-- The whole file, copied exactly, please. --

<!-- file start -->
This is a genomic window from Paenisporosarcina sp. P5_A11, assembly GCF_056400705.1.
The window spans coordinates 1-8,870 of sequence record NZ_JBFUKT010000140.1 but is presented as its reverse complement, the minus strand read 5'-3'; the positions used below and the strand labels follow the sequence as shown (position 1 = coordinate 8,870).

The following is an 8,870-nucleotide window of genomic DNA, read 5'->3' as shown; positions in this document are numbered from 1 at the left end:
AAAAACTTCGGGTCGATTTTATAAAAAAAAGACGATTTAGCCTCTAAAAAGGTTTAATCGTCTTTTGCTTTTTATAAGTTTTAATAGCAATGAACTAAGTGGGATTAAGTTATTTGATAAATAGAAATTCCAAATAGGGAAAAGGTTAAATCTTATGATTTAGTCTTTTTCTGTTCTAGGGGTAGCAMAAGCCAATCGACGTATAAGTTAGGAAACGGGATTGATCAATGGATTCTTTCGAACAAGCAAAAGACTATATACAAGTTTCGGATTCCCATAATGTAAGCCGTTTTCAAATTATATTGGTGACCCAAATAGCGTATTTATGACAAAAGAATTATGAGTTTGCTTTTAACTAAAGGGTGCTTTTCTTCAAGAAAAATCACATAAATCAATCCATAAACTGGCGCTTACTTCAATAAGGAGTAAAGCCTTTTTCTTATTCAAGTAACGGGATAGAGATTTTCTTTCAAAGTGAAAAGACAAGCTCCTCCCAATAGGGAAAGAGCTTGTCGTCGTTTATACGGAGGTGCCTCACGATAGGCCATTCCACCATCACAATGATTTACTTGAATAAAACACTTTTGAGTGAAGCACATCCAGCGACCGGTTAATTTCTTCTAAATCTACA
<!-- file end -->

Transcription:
This is a genomic window from Paenisporosarcina sp. P5_A11, assembly GCF_056400705.1.
The window spans coordinates 1-8,870 of sequence record NZ_JBFUKT010000140.1 but is presented as its reverse complement, the minus strand read 5'-3'; the positions used below and the strand labels follow the sequence as shown (position 1 = coordinate 8,870).

The following is an 8,870-nucleotide window of genomic DNA, read 5'->3' as shown; positions in this document are numbered from 1 at the left end:
AAAAACTTCGGGTCGATTTTATAAAAAAAAGACGATTTAGCCTCTAAAAAGGTTTAATCGTCTTTTGCTTTTTATAAGTTTTAATAGCAATGAACTAAGTGGGATTAAGTTATTTGATAAATAGAAATTCCAAATAGGGAAAAGGTTAAATCTTATGATTTAGTCTTTTTCTGTTCTAGGGGTAGCAMAAGCCAATCGACGTATAAGTTAGGAAACGGGATTGATCAATGGATTCTTTCGAACAAGCAAAAGACTATATACAAGTTTCGGATTCCCATAATGTAAGCCGTTTTCAAATTATATTGGTGACCCAAATAGCGTATTTATGACAAAAGAATTATGAGTTTGCTTTTAACTAAAGGGTGCTTTTCTTCAAGAAAAATCACATAAATCAATCCATAAACTGGCGCTTACTTCAATAAGGAGTAAAGCCTTTTTCTTATTCAAGTAACGGGATAGAGATTTTCTTTCAAAGTGAAAAGACAAGCTCCTCCCAATAGGGAAAGAGCTTGTCGTCGTTTATACGGAGGTGCCTCACGATAGGCCATTCCACCATCACAATGATTTACTTGAATAAAACACTTTTGAGTGAAGCACATCCAGCGACCGGTTAATTTCTTCTAAATCTACA